Hugh Newell Jacobsen
This biography of a living person needs additional citations for verification. (September 2010) (Learn how and when to remove this template message)
Hugh Newell Jacobsen, FAIA
|Born||March 11, 1929 (87)|
|Buildings||Beech House, 1963|
Addition to the United States Capitol, 1993
|Projects||The Weitzenhoffer Wing of the Fred Jones Art Center, University of Oklahoma.|
Hugh Newell Jacobsen (born 1929) is an American architect.
Education and early career
Hugh Newell Jacobsen was born in Grand Rapids, Michigan on March 11, 1929. Educated at the University of Maryland, he received a Bachelor of Arts in 1951; he is an alumnus of Sigma Chi Fraternity. He also attended the Architectural Association School of Architecture in London. Jacobsen then earned his Bachelors Fine Arts from the University of Maryland, College Park in 1951 and a Master of Architecture (M.Arch) from Yale University in 1955.
After finishing his formal education, Jacobsen briefly worked in New Canaan, Connecticut, apprenticing to Philip Johnson in 1955. Subsequently, Jacobsen worked for Keyes, Lethbridge and Condon in Washington, D.C. (1957–1958).
In 1958, Jacobsen opened his eponymous Georgetown architectural firm and has maintained the small, private practice there since.
Jacobsen is widely known for his modern pavilion-based residences — composed of simple, gabled forms, rectangular in plan. Unlike other second-generation Modernist architects who revisited the iconic European houses of the 1920s or the American shingle style of the nineteenth century, Jacobsen drew inspiration from the vernacular architecture of the American homestead. His large but intimately scaled pavilions recall the barns, detached kitchens, and smokehouses — the outbuildings — of rural America. In 1988 he was elected into the National Academy of Design as an Associate member and became a full Academician in 1992.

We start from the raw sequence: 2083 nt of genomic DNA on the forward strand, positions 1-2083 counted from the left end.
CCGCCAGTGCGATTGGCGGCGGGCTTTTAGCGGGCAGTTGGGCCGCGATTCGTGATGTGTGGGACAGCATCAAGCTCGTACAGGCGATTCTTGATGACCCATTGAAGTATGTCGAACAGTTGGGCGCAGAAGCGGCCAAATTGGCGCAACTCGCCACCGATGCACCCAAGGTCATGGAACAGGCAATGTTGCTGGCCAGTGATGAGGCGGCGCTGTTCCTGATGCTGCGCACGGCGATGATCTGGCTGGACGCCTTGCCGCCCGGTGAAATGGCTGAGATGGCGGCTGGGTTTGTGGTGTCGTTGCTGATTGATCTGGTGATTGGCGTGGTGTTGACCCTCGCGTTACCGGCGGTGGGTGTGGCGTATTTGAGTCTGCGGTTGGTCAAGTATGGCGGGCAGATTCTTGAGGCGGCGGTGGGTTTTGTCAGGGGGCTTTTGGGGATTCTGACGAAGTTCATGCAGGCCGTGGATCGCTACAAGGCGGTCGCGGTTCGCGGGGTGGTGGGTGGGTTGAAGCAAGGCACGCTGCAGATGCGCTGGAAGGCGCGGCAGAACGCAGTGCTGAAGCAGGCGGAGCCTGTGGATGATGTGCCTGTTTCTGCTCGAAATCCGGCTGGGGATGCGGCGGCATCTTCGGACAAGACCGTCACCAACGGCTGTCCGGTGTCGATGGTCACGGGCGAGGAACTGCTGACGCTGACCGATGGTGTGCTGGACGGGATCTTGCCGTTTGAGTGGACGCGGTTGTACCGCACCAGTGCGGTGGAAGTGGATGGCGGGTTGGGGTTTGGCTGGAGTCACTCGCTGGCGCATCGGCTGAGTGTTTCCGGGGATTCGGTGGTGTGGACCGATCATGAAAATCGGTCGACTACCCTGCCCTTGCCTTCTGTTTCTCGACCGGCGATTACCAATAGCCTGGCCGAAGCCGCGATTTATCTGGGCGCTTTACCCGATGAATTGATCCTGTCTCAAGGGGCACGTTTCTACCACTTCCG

Jacobsen designed the “1998 Life Dream House," a promotion by Life Magazine where famed architects designed homes and plans were made publicly available. He also designed Jacqueline Kennedy Onassis' Martha's Vineyard home in the early 1980s.